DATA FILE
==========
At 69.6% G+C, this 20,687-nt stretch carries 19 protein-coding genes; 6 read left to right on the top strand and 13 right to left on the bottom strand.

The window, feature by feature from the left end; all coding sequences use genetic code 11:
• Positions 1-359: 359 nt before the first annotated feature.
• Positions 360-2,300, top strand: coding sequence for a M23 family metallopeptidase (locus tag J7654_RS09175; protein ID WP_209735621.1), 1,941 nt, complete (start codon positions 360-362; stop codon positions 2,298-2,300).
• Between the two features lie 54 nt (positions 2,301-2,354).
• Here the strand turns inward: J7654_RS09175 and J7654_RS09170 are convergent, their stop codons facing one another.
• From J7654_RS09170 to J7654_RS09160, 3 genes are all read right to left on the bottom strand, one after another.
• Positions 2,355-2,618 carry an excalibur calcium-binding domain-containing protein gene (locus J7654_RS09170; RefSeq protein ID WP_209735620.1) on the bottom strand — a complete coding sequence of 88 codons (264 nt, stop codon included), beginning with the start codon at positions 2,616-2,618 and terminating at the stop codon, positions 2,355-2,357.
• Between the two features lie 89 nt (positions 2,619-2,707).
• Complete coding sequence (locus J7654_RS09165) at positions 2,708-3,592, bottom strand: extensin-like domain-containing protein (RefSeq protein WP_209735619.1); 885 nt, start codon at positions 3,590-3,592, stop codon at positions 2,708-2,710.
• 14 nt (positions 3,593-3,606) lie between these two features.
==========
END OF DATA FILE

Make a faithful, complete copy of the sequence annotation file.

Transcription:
At 69.6% G+C, this 20,687-nt stretch carries 19 protein-coding genes; 6 read left to right on the top strand and 13 right to left on the bottom strand.

The window, feature by feature from the left end; all coding sequences use genetic code 11:
• Positions 1-359: 359 nt before the first annotated feature.
• Positions 360-2,300, top strand: coding sequence for a M23 family metallopeptidase (locus tag J7654_RS09175; protein ID WP_209735621.1), 1,941 nt, complete (start codon positions 360-362; stop codon positions 2,298-2,300).
• Between the two features lie 54 nt (positions 2,301-2,354).
• Here the strand turns inward: J7654_RS09175 and J7654_RS09170 are convergent, their stop codons facing one another.
• From J7654_RS09170 to J7654_RS09160, 3 genes are all read right to left on the bottom strand, one after another.
• Positions 2,355-2,618 carry an excalibur calcium-binding domain-containing protein gene (locus J7654_RS09170; RefSeq protein ID WP_209735620.1) on the bottom strand — a complete coding sequence of 88 codons (264 nt, stop codon included), beginning with the start codon at positions 2,616-2,618 and terminating at the stop codon, positions 2,355-2,357.
• Between the two features lie 89 nt (positions 2,619-2,707).
• Complete coding sequence (locus J7654_RS09165) at positions 2,708-3,592, bottom strand: extensin-like domain-containing protein (RefSeq protein WP_209735619.1); 885 nt, start codon at positions 3,590-3,592, stop codon at positions 2,708-2,710.
• 14 nt (positions 3,593-3,606) lie between these two features.